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Articles     by The The Growth Connection
© Copyright The Growth Connection Pty. Ltd. 1999-2012

 

The Importance of a Dedicated Program Co-ordinator
by Imogen Wareing

I am often asked if a specific program coordinator is necessary and if so, what their role should be. Our recent world wide research and our own experience in implementing mentoring programs demonstrate that committing a person to be accountable for the program administration is essential to its success. This is especially true of a pilot mentoring program.

Problem areas
The most common problems that occur are:

  • the role is not clearly understood
  • the program coordinator is not given sufficient time to undertake the role
  • the same individual does not stay with the role due to turnover or other priorities

If you have already changed your program coordinator your mentor program could be at risk. Issues of selection of the program coordinator, back up in case of absence, defining the role and allocating time need to be decided in the planning stages of your pilot program. When considering the time demands, a rule of thumb is to double the time you think it will require !

The role of the program coordinator will vary according to your program objectives and organisational culture but will usually cover

  • "selling" the mentoring program
  • administration of the program
  • implementation of the program communication strategy
  • organising the pool of mentors and mentorees and their training
  • follow up with biodata and the matching process
  • removing road blocks
  • monitoring the mentoring relationships
  • sorting out difficulties mentors/mentorees may encounter
  • measurement and evaluation of the program

The time commitment is heaviest in the planning stages and first two months of the program. Once the mentors and mentorees have met two or three times the central managing role will reduce.

Selection of the program coordinator
Enthusiasm about mentoring is the most important criterion for selection. The program coordinator will often be chivvying people along to read material, write their biodata, make time to participate in training, persevere with their mentor/mentoree and so on. A constant positive and encouraging attitude is vital.

Other selection criteria are

  • organising ability
  • persuasiveness
  • self confidence
  • sensitivity
  • discretion
  • knowledgeable about mentoring
  • well regarded and well liked in the organisation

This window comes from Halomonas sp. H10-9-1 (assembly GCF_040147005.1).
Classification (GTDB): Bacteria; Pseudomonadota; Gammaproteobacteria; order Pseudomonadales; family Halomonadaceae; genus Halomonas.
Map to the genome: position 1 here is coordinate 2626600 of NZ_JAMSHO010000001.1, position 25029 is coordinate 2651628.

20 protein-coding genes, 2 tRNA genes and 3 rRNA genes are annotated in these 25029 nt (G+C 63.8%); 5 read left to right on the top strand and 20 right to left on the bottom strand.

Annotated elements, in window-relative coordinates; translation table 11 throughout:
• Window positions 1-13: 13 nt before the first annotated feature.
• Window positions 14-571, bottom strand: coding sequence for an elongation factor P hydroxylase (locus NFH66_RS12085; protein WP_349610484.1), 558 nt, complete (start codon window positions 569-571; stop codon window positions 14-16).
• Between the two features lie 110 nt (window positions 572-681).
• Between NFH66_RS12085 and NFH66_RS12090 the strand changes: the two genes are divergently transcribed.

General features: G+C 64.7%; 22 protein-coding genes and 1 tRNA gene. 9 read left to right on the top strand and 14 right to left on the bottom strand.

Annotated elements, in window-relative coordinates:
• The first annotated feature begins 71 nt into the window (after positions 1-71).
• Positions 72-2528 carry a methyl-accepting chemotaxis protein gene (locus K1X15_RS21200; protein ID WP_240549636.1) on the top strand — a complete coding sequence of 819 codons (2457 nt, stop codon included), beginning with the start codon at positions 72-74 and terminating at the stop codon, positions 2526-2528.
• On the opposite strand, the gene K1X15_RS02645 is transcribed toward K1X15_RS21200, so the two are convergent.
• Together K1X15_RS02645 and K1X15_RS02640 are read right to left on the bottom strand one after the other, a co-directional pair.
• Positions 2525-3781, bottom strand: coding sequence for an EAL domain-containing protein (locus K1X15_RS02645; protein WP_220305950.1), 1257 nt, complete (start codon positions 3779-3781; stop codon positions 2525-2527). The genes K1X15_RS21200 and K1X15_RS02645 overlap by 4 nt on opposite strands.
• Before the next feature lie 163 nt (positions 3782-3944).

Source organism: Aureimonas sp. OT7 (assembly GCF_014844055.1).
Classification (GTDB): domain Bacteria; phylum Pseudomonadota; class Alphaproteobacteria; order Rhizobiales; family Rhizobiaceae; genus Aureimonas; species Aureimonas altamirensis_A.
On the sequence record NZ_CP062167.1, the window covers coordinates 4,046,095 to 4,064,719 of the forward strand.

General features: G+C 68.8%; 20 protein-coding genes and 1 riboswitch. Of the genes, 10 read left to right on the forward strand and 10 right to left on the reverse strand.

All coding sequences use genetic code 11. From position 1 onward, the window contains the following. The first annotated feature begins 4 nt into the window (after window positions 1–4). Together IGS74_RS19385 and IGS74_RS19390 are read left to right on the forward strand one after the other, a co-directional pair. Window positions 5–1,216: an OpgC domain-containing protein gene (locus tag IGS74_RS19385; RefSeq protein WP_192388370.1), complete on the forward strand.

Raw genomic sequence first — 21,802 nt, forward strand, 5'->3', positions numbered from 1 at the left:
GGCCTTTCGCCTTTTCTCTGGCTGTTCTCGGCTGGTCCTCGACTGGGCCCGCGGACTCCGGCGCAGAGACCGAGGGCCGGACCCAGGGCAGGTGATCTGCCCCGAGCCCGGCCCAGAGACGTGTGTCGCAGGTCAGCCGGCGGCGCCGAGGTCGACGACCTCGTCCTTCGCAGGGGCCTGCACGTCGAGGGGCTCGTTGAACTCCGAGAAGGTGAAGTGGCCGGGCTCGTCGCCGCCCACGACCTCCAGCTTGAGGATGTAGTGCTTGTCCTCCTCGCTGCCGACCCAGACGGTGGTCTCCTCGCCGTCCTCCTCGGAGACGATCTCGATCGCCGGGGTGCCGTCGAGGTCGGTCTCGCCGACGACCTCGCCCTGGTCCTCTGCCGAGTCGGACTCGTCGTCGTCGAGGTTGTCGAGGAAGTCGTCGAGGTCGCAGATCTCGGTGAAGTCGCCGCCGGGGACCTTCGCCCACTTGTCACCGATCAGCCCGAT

Enthusiasm about mentoring is the most important criterion for selection ... A constant positive and encouraging attitude is vital.

In some organisations, the level the program coordinator sits in the hierarchy is a consideration. Mentors are often at a senior level and need to be comfortable potentially sharing concerns about the mentoring relationships with the coordinator.

It is advisable to involve more than one person in the program coordinator's role to provide choice in who to contact and avoid being vulnerable to staff changes.

The program coordinator's role is highly visible throughout a pilot mentoring program and very rewarding for the individual when it succeeds. As having a mentoring program becomes part of the culture, the amount of coordination needed will lessen. However, some central administration and follow up will always be necessary to maintain momentum and ensure the organisation's and the participants needs are being met.

Mentoring Resources
The following resources on mentoring are recommended by The Growth Connection:

  • Beyond The Myths and Magic of Mentoring by Margo Murray.
  • The Mentor's Guide by Linda Phillips-Jones.
  • The Mentoree's Guide by Linda Phillips-Jones.
  • The Mentoring Program Coordinator's Guide by Linda Phillips-Jones.
  • Mentoring: How to develop successful mentor behaviour by Gordon Shea.
  • Guidelines of Mentoring for Women published by NSW Ministry for the Status and Advancement of Women. Written by Imogen Wareing.

We can also provide access to a Mentoring/Coaching Skills Assessment (MCSA). The MCSA is an assessment and personalised feedback report designed to improve mentoring skills. This assessment includes a survey for the Mentor and three of their colleagues or mentorees to rate skills. The profile provides an objective assessment of the mentor by the colleagues/mentorees on nine skill areas and includes personalised tips to improve mentoring skills. It provides an effective link to ongoing staff development.

For more details, contact Imogen Wareing


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For more information on The Growth Connection Services please call
Imogen on (02) 9787 2748 (International +61 2 9787 2748) or email us.

 

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